Navy Reservists work side by side with Active Duty personnel. They have access to the same training, equipment and advancement opportunities. They take on significant responsibilities. This means you can build on the expertise you have in both the military and civilian sectors and further enhance your abilities.
As a Reservist, you’ll be the ultimate team player – ready when needed. You’ll take skills acquired in uniform and apply them to your civilian job – and vice versa. It’s truly an opportunity to make the most of your experience.
Reap the benefits again
Navy benefits (and military benefits in general) are exceptional by most standards. Those who leave the military often find that civilian benefits just don’t measure up. Serving part-time, you can reclaim many of the benefits you once enjoyed. Supplementing what you receive in the civilian sector with what you receive as a Reservist. Securing a better future for you and your family.
The Navy Reserve provides everything from generous pay to additional points toward retirement. It gives you access to many of the same financial, health, education and travel benefits that you received when serving before. What’s more, you could earn a potential affiliation bonus from $5,000 to $20,000 when you join. Contact a Navy Reserve Recruiter for details.
Serving in the Navy Reserve traditionally requires a minimum of one weekend a month (drilling) and two weeks a year (annual training). Most of the training can be arranged to take place close to home so relocation is not required. In general, this is what to expect from committing to serve in the Navy Reserve:
• Drilling: Your regular training typically amounts to 16 hours each month at a nearby training site. There are hundreds of locations across the U.S. – and very likely one is close to where you live. Note that you may be able to take advantage of flexible drilling options. This could involve fulfilling the annual commitment in a single, extended mission or serving on weekdays if your civilian career makes weekend service difficult.
• Annual Training: For at least two weeks each year, you will take part in advanced training that can take you across the U.S. or around the globe. This is typically a command exercise with your drilling Reserve detachment, but you may also have opportunities to pursue independent assignments that broaden your experience.
• Service Commitment: For current or former servicemembers seeking Enlisted positions, the minimum Navy Reserve service requirement typically ranges from two to six years. For former servicemembers seeking Officer positions, the minimum service requirement may vary. Contact a Navy Reserve Recruiter for details. • Enlisted Basic Training: If you’ve served in an Enlisted role in the Navy (NAVET) or any other service branch (OSVET), there’s no need to repeat Recruit Training (Boot Camp) again.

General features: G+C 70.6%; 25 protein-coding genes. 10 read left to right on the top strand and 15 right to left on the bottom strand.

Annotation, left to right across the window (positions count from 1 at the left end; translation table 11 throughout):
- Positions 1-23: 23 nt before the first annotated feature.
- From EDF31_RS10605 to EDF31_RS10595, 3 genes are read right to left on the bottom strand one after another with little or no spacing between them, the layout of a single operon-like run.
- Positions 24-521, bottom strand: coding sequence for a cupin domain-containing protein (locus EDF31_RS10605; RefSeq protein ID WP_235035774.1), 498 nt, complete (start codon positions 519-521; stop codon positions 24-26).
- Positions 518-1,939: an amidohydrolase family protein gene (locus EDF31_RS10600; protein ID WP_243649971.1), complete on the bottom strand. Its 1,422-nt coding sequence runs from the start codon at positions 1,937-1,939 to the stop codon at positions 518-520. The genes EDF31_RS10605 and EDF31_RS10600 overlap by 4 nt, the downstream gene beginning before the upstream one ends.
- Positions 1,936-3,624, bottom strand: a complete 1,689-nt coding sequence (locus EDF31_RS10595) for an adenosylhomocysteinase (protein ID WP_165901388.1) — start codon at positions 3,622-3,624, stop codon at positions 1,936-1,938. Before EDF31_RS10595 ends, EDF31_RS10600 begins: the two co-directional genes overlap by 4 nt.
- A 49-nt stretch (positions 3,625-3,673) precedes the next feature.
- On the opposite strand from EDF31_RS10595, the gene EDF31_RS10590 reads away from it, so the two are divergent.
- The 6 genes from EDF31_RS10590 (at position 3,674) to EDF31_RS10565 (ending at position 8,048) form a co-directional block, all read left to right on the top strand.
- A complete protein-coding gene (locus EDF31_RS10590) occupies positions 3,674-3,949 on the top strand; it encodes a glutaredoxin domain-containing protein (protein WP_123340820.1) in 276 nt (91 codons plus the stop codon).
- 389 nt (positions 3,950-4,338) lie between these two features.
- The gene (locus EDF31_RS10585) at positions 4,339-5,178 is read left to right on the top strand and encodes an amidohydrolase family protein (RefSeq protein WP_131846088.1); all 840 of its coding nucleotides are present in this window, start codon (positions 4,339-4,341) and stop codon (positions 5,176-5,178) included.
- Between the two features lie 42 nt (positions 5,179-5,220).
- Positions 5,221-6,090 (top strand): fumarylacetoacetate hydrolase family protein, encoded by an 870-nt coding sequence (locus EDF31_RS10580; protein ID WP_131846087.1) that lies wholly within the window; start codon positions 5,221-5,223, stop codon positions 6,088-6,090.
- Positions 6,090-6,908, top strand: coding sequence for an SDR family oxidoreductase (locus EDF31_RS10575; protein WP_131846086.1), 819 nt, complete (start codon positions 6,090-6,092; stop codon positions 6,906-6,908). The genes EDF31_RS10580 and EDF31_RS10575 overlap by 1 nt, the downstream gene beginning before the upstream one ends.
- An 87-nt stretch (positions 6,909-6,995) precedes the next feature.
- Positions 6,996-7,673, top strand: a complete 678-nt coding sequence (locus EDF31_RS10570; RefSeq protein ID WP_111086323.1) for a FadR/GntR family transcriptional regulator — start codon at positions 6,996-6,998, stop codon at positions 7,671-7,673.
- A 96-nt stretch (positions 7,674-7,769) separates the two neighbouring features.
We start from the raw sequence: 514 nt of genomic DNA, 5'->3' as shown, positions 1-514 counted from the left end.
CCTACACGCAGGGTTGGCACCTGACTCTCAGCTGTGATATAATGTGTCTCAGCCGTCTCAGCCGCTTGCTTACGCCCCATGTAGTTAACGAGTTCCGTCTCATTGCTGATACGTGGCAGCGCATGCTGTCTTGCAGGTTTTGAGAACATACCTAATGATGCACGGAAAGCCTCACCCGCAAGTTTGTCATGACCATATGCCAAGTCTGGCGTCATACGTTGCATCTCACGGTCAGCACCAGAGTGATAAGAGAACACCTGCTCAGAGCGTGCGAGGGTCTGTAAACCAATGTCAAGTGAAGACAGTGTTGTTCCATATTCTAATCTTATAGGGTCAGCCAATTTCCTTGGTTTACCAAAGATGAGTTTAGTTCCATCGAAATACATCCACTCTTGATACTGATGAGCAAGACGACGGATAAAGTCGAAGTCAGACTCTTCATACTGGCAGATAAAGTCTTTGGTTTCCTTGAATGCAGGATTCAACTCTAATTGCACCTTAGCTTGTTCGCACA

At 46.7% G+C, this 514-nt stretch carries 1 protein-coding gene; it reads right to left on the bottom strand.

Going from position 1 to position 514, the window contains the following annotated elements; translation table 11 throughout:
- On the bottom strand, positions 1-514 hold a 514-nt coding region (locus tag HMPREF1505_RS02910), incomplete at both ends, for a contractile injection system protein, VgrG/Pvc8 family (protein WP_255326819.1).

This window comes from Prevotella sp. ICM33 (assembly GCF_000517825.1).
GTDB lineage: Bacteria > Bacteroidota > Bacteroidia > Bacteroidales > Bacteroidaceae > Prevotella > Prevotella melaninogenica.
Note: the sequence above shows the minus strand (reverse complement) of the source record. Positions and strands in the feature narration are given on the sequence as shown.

• Officer Training: If you previously served as a Navy Officer (NAVET), there’s no need to repeat the prerequisite training for commissioning. You can apply through the Direct Commission Officer Program. If you served as an Officer in any other service branch (OSVET) or served in an Enlisted role (NAVET or OSVET) but now meet the requirements to become an Officer, you may also apply through the Direct Commission Officer Program. However, you will have to complete the 12-day Direct Commission Officer (DCO) Course in Newport, R.I.
Expect initial processing
Though you may or may not be required to complete prerequisite training requirements to affiliate with the Navy Reserve, there will be a need to report for administrative processing and uniform fitting.
Contact a Navy Reserve Recruiter for details.
As a military veteran, the service background you bring to the Navy Reserve is in great demand. And the advanced skills you can refine by serving part-time will be highly valued in the civilian sector.
The process of affiliating with the Navy Reserve is relatively simple and seamless. Recruiters will guide candidates through the process – helping you whether you qualify as a NAVET (Navy Veteran) or OSVET (Other Service Veteran) or through any of the other related entrance programs.
One of the first things you should do if interested in affiliating with the Navy Reserve is contact a Navy Reserve Recruiter.
As a military veteran – NAVET or OSVET – you must be able to complete 20 years of service by age 60. Beyond that, your eligibility and options depend upon a variety of factors.
You can discuss the specifics of your individual situation with your recruiter, find out whether you’re eligible and be advised on what to do from there.
Secure prior service documentation
You’ll want to get a copy of your DD-214 form and make sure the information in it is complete and correct. To obtain a copy of your DD-214, simply submit form SF-180, Request Pertaining to Military Records. You can find the form on navyreserve.com.